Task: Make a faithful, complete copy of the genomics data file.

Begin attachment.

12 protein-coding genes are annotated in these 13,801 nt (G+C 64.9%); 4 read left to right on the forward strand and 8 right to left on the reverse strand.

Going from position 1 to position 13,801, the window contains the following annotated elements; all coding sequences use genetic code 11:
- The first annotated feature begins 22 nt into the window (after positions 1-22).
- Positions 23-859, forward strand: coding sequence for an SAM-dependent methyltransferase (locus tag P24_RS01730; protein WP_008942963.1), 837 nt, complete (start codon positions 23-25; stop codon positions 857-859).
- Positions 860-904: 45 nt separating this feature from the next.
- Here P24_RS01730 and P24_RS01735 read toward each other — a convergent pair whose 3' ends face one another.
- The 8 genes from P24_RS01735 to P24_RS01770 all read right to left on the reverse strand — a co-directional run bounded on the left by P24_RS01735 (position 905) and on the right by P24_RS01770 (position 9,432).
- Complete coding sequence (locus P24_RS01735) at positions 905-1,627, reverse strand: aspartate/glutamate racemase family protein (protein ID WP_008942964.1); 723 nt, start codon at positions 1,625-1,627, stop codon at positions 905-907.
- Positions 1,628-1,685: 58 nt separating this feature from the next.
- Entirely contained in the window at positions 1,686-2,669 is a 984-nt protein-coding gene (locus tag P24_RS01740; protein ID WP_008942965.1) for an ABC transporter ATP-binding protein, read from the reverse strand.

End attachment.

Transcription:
12 protein-coding genes are annotated in these 13,801 nt (G+C 64.9%); 4 read left to right on the forward strand and 8 right to left on the reverse strand.

Going from position 1 to position 13,801, the window contains the following annotated elements; all coding sequences use genetic code 11:
- The first annotated feature begins 22 nt into the window (after positions 1-22).
- Positions 23-859, forward strand: coding sequence for an SAM-dependent methyltransferase (locus tag P24_RS01730; protein WP_008942963.1), 837 nt, complete (start codon positions 23-25; stop codon positions 857-859).
- Positions 860-904: 45 nt separating this feature from the next.
- Here P24_RS01730 and P24_RS01735 read toward each other — a convergent pair whose 3' ends face one another.
- The 8 genes from P24_RS01735 to P24_RS01770 all read right to left on the reverse strand — a co-directional run bounded on the left by P24_RS01735 (position 905) and on the right by P24_RS01770 (position 9,432).
- Complete coding sequence (locus P24_RS01735) at positions 905-1,627, reverse strand: aspartate/glutamate racemase family protein (protein ID WP_008942964.1); 723 nt, start codon at positions 1,625-1,627, stop codon at positions 905-907.
- Positions 1,628-1,685: 58 nt separating this feature from the next.
- Entirely contained in the window at positions 1,686-2,669 is a 984-nt protein-coding gene (locus tag P24_RS01740; protein ID WP_008942965.1) for an ABC transporter ATP-binding protein, read from the reverse strand.